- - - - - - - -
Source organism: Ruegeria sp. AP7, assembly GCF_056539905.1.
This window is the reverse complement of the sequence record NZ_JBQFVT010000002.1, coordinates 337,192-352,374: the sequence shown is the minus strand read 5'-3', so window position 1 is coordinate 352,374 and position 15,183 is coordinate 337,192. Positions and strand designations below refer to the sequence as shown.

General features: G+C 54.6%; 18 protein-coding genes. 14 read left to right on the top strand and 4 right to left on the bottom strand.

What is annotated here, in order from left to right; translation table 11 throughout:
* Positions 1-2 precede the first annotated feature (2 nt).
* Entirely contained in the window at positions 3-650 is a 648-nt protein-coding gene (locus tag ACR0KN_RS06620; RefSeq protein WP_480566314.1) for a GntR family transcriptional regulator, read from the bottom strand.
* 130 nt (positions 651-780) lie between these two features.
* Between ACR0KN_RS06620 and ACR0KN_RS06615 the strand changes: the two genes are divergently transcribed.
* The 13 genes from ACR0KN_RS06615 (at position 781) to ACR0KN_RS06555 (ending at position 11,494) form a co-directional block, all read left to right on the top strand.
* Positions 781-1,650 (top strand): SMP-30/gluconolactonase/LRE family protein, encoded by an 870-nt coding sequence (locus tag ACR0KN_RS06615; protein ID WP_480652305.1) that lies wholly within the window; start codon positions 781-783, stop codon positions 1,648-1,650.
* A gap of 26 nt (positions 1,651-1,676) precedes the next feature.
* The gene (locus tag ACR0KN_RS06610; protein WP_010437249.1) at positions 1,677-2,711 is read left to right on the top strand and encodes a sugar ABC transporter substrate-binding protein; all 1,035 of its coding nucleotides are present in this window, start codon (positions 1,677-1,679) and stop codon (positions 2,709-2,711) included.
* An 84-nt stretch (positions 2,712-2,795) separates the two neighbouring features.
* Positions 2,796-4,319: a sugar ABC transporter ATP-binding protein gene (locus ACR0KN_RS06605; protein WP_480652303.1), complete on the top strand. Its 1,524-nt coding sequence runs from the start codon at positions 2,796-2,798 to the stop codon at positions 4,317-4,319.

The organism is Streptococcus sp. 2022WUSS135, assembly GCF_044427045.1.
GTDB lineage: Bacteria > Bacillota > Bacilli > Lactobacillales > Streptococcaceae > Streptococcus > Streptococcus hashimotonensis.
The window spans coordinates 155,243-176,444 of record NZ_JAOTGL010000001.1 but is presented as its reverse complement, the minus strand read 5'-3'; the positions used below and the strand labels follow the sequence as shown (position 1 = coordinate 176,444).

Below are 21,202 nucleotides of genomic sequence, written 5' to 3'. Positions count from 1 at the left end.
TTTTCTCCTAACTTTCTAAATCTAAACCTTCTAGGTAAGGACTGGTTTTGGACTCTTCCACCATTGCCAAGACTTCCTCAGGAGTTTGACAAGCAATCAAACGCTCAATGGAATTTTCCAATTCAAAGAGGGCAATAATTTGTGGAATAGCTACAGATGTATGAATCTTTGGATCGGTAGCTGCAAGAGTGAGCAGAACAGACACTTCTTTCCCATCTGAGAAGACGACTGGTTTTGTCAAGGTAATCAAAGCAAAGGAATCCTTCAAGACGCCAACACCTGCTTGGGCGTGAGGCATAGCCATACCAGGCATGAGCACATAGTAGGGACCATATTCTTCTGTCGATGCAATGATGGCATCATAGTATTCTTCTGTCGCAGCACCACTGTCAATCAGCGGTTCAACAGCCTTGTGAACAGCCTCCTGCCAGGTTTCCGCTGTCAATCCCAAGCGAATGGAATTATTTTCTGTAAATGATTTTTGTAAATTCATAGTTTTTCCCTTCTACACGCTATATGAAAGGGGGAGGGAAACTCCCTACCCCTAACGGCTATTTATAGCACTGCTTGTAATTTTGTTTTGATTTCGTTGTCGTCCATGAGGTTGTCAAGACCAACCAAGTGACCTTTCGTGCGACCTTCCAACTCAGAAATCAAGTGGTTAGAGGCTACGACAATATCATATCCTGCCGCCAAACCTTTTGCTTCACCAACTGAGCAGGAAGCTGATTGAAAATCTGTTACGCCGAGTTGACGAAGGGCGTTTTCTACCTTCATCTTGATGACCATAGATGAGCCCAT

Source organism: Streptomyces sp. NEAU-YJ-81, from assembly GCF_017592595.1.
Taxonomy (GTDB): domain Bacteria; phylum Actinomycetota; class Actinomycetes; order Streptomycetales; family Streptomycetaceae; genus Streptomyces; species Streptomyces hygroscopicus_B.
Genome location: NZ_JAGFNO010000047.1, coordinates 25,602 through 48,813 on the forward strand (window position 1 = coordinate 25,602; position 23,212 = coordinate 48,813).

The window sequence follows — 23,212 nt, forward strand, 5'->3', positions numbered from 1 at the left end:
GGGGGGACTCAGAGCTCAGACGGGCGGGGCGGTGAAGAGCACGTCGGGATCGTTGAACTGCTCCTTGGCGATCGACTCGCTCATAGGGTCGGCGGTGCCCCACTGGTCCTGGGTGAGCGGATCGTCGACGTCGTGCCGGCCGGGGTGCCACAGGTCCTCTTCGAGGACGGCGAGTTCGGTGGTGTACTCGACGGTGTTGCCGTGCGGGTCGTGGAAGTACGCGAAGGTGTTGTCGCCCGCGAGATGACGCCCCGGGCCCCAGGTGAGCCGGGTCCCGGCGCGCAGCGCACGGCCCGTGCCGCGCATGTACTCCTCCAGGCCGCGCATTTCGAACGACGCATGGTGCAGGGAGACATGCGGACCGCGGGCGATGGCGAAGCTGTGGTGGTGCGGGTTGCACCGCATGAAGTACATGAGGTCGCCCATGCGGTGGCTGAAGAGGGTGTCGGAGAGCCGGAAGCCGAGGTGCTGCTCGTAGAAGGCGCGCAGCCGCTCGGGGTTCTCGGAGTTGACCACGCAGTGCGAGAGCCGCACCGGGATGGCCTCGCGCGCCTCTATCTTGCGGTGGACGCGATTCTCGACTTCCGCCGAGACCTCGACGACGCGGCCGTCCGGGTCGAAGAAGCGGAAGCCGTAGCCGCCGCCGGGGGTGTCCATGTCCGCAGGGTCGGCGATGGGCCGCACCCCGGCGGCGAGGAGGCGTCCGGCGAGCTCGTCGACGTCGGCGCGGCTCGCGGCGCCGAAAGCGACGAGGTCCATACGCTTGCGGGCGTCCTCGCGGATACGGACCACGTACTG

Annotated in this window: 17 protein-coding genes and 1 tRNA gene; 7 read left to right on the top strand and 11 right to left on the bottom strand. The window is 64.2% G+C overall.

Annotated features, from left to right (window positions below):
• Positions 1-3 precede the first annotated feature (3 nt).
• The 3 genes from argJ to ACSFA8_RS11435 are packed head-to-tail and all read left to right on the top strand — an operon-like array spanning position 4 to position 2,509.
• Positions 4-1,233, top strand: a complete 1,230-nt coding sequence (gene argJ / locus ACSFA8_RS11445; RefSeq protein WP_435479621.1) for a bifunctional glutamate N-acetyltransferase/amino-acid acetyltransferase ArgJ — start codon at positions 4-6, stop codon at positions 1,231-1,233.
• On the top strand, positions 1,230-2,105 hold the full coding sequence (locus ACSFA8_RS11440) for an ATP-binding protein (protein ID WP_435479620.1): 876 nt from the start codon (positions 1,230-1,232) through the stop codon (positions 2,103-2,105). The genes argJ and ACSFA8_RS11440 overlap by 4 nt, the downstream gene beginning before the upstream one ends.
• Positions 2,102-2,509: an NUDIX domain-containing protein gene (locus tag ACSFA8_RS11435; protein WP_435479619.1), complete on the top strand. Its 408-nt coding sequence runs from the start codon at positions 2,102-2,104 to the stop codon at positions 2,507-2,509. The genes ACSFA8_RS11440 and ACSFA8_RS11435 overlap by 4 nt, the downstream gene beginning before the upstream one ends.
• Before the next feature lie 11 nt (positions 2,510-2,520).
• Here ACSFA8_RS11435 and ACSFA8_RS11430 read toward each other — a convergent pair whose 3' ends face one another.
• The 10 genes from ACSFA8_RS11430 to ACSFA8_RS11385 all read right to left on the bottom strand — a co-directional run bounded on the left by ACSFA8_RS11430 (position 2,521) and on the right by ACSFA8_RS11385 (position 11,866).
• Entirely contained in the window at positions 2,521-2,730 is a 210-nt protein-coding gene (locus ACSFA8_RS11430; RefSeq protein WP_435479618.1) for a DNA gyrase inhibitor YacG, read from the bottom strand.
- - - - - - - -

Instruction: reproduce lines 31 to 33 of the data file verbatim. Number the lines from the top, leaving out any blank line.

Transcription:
• Positions 2,102-2,509: an NUDIX domain-containing protein gene (locus tag ACSFA8_RS11435; protein WP_435479619.1), complete on the top strand. Its 408-nt coding sequence runs from the start codon at positions 2,102-2,104 to the stop codon at positions 2,507-2,509. The genes ACSFA8_RS11440 and ACSFA8_RS11435 overlap by 4 nt, the downstream gene beginning before the upstream one ends.
• Before the next feature lie 11 nt (positions 2,510-2,520).
• Here ACSFA8_RS11435 and ACSFA8_RS11430 read toward each other — a convergent pair whose 3' ends face one another.